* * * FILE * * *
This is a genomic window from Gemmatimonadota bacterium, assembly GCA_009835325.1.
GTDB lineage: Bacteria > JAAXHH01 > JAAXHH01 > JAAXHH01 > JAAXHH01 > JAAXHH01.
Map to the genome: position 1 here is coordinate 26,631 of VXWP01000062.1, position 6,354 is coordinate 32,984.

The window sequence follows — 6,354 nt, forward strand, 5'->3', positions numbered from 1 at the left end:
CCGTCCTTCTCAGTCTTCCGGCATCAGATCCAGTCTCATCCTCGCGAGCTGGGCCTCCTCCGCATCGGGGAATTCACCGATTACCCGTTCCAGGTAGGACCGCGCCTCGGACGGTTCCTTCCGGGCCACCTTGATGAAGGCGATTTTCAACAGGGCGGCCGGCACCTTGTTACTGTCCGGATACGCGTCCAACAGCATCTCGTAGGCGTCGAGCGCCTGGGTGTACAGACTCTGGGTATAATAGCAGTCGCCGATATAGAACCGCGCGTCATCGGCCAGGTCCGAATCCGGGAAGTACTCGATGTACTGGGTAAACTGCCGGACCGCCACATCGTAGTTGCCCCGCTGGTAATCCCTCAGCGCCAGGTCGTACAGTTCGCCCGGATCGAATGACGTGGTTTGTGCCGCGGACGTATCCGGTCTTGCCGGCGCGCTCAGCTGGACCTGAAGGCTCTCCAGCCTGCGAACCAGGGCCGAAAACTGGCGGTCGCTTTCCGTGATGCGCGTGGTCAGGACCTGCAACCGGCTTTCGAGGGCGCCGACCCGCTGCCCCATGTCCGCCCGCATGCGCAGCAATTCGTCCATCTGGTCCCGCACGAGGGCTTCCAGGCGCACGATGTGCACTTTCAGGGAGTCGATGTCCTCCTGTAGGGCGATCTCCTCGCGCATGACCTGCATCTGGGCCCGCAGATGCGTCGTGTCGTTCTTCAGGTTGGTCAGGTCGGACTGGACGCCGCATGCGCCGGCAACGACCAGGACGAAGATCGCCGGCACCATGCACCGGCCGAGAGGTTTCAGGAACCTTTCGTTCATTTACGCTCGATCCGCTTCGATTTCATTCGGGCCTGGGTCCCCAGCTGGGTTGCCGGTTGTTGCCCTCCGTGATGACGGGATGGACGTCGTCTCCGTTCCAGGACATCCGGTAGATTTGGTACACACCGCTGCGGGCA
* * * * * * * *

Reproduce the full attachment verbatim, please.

This is a genomic window from Gemmatimonadota bacterium, assembly GCA_009835325.1.
GTDB lineage: Bacteria > JAAXHH01 > JAAXHH01 > JAAXHH01 > JAAXHH01 > JAAXHH01.
Map to the genome: position 1 here is coordinate 26,631 of VXWP01000062.1, position 6,354 is coordinate 32,984.

The window sequence follows — 6,354 nt, forward strand, 5'->3', positions numbered from 1 at the left end:
CCGTCCTTCTCAGTCTTCCGGCATCAGATCCAGTCTCATCCTCGCGAGCTGGGCCTCCTCCGCATCGGGGAATTCACCGATTACCCGTTCCAGGTAGGACCGCGCCTCGGACGGTTCCTTCCGGGCCACCTTGATGAAGGCGATTTTCAACAGGGCGGCCGGCACCTTGTTACTGTCCGGATACGCGTCCAACAGCATCTCGTAGGCGTCGAGCGCCTGGGTGTACAGACTCTGGGTATAATAGCAGTCGCCGATATAGAACCGCGCGTCATCGGCCAGGTCCGAATCCGGGAAGTACTCGATGTACTGGGTAAACTGCCGGACCGCCACATCGTAGTTGCCCCGCTGGTAATCCCTCAGCGCCAGGTCGTACAGTTCGCCCGGATCGAATGACGTGGTTTGTGCCGCGGACGTATCCGGTCTTGCCGGCGCGCTCAGCTGGACCTGAAGGCTCTCCAGCCTGCGAACCAGGGCCGAAAACTGGCGGTCGCTTTCCGTGATGCGCGTGGTCAGGACCTGCAACCGGCTTTCGAGGGCGCCGACCCGCTGCCCCATGTCCGCCCGCATGCGCAGCAATTCGTCCATCTGGTCCCGCACGAGGGCTTCCAGGCGCACGATGTGCACTTTCAGGGAGTCGATGTCCTCCTGTAGGGCGATCTCCTCGCGCATGACCTGCATCTGGGCCCGCAGATGCGTCGTGTCGTTCTTCAGGTTGGTCAGGTCGGACTGGACGCCGCATGCGCCGGCAACGACCAGGACGAAGATCGCCGGCACCATGCACCGGCCGAGAGGTTTCAGGAACCTTTCGTTCATTTACGCTCGATCCGCTTCGATTTCATTCGGGCCTGGGTCCCCAGCTGGGTTGCCGGTTGTTGCCCTCCGTGATGACGGGATGGACGTCGTCTCCGTTCCAGGACATCCGGTAGATTTGGTACACACCGCTGCGGGCA